The writer in his investigative career in the public service observed the site of Mahatittha port in Mannar in 1986, a vast mound of piled ruins extending over 300 acres and a road excavated during British times measuring 40 feet in width, leading to Anuradhapura. The ruins of roman pottery, coins and articles of foreign origins, found here are listed in C. Rasanayagam's 'Ancient Jaffna. In the 'Sangam' literature of the Tamils to Mahatittha is referred to as a great port. Without an exception all invading armies from South India landed at this port, attesting the concentration of Tamils in this particular area. The Muslim population of this area would have been Tamils earlier, becoming converts of Islam later which is proved by the fact that Tamil is the mother tongue of Muslims of Sri Lanka and Arabic only being their scriptural language.

It was at Mahatittha that the Sacred Tooth Relic was landed from Kalinga by the royal couple (Danta and Hemamali). There was during this time a Hindu temple at Mahatittha which changed the name of Raja-raja-puram, in view of the Hindu kovil named Rajaraja Isvarattu Mahadeva. A Chola inscription mentions still another Hindu temple named Tiruviramisvaram Udaiyar at this port. Mahatittha was held in venerating by the Sinhala Buddhists and it was considered a grave crime to slaughter cattle here. Mahatittha too was a centre of internal trade and the Sinhala literary work Saddhammalankaraya refers to a trader of this port proceeding to the interior of the Island for trading.

In the light of all these reference one could conclude that Mahatittha was the chief port of Raja-rata up to the end of he 12th century. The finds of different types of pottery from Rome Arabia and China attest the fact that Mahatittha was the important port referred to by Cosmos (Archaeological Survey of Ceylon Annual Report, 1950, p.15). The Hindu humanist Sundaramurthi Nayanar of the sixth century mentions it as a port with many ships. The Hudud al alam written around 982 AD, states,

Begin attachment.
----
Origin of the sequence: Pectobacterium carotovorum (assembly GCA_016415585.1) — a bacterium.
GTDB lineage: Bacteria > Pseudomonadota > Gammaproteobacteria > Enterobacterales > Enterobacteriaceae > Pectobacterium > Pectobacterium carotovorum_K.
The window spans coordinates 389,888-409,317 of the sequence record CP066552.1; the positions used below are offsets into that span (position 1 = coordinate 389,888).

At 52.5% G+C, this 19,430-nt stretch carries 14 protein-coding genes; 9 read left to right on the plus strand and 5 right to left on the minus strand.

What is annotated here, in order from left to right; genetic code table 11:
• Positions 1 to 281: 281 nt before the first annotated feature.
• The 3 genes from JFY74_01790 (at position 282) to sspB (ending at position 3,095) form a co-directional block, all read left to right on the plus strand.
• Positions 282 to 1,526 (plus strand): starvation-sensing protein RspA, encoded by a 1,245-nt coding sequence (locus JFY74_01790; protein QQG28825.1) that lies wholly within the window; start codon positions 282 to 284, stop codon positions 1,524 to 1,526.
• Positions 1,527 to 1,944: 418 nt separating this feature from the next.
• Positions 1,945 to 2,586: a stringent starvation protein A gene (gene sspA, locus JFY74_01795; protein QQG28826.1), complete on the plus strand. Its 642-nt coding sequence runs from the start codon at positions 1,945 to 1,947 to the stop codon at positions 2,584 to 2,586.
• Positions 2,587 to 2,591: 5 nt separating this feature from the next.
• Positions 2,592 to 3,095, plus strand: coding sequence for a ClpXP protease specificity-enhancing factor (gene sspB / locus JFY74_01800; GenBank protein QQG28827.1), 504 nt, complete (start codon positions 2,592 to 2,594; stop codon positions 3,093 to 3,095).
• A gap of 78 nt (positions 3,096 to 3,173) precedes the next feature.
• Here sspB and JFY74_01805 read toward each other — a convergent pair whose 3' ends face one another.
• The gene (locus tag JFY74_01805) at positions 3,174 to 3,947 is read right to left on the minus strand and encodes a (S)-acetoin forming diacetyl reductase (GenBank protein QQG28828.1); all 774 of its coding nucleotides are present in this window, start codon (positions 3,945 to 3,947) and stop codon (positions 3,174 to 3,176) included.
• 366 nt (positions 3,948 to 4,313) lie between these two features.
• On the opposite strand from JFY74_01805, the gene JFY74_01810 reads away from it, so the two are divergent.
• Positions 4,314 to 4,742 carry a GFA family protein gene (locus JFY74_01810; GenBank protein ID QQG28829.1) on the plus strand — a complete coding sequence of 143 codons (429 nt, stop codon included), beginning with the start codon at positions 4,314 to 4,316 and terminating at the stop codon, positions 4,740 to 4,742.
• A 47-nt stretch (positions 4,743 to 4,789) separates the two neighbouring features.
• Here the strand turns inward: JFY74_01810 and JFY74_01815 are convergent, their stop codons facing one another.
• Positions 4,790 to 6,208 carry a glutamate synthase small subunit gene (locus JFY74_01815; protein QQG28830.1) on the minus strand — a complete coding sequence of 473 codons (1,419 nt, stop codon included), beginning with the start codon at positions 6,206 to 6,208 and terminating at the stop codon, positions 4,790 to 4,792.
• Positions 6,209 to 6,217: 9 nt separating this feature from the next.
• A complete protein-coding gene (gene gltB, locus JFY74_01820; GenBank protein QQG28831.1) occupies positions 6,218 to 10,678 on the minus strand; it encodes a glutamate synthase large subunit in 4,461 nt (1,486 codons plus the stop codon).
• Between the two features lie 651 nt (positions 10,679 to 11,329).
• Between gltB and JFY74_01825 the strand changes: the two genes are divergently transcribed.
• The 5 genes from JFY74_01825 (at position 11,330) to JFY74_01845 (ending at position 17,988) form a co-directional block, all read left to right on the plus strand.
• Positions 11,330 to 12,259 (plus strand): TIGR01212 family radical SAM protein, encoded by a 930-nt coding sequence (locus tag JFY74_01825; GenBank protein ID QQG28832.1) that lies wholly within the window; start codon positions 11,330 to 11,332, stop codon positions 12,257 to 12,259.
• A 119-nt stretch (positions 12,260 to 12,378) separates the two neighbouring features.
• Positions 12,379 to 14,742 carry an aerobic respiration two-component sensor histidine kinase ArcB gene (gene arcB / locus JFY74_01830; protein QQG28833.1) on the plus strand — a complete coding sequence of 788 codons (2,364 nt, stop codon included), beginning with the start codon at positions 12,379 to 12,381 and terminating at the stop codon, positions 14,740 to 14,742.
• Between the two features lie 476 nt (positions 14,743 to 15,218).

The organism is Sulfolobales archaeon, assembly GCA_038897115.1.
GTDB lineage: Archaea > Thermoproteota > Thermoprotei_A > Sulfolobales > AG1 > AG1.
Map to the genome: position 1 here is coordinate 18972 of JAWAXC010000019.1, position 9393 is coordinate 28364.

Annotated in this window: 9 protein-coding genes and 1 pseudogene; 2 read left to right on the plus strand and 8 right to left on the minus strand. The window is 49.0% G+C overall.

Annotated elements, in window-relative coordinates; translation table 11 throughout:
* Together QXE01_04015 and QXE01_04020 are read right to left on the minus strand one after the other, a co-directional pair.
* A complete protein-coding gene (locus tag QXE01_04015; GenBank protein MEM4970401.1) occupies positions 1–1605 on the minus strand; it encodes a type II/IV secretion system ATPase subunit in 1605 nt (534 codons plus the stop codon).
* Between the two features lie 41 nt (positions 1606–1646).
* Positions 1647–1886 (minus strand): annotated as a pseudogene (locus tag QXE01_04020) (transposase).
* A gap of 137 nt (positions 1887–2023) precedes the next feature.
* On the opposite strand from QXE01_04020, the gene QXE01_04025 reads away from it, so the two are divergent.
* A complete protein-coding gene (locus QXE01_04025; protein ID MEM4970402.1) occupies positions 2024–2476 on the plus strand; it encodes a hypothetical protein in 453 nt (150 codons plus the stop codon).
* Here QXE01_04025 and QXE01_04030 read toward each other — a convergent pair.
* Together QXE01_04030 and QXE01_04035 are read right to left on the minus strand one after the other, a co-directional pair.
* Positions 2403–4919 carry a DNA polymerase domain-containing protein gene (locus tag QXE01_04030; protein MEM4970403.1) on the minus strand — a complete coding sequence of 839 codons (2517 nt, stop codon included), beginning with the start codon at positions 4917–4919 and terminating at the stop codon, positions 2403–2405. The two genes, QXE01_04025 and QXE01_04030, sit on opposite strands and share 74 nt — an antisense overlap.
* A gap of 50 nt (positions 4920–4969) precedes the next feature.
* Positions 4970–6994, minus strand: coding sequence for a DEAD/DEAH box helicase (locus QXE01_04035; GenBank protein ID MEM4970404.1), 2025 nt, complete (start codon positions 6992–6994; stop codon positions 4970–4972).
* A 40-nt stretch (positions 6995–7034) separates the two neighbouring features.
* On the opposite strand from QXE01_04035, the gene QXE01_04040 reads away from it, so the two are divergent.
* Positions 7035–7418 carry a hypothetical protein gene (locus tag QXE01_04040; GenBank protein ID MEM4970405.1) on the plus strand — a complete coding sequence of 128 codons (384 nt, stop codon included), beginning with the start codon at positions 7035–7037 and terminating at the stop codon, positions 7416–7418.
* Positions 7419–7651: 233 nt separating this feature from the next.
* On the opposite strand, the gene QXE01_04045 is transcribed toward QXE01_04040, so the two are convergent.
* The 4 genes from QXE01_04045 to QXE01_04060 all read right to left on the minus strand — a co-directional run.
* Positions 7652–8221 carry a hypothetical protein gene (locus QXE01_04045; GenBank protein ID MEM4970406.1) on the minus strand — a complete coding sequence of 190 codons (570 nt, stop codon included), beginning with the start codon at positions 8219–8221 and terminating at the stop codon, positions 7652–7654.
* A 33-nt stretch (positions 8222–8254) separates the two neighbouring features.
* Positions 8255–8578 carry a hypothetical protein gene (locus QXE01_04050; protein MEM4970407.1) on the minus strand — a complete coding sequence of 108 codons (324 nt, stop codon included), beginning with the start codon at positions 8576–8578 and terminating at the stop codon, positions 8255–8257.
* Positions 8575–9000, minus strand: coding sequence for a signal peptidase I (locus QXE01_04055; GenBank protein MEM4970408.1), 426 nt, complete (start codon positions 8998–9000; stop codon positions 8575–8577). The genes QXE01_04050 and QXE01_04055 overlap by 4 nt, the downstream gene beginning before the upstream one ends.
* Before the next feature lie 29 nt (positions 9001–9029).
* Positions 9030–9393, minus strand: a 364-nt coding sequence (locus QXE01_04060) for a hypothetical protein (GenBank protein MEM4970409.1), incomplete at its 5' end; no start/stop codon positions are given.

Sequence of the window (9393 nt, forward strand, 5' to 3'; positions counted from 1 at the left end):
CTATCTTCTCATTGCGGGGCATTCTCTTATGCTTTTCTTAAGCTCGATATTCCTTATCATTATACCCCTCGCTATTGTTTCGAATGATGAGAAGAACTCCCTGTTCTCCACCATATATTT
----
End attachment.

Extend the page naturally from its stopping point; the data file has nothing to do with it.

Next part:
"There is a large city called Muvas; it is situated at the extremity which lies towards Hindustan. Whatever this island produces is carried to that city and therefore to the cities of the world". In the twelfth century King Parakrama Bahu I, organized a naval fleet at Mahatittha to invade the Pandyan Kingdom. (Culavamsa verse 85) King Nissanka Malla of Polonnaruwa in one of his inscriptions claims to have built an alms hall (Mahapali) at Mahatittha. This reference indicates that there were large monasteries in the area with Buddhist monks.

Mahatittha had lost its glory and importance by the 15th century and Kokila Sandesa written during the 15th century in the reign of King Parakramabahu VI giving a description of important places on the western coast of the Island, does not refer to Mahatittha.

The rise of Colombo as the chief port of Sri Lanka, was in sequel to the fall of Raja-rata and the shifting of the capital to Jayawardhanapura - Kotte, thus ending the glorious and wondrous past of Mahatittha that held sway then for fifteen centuries. It became history, which is not known to the students of the post-independence-born generation, as history is not a special subject taught in schools today.

WWW Virtual Library - Sri Lanka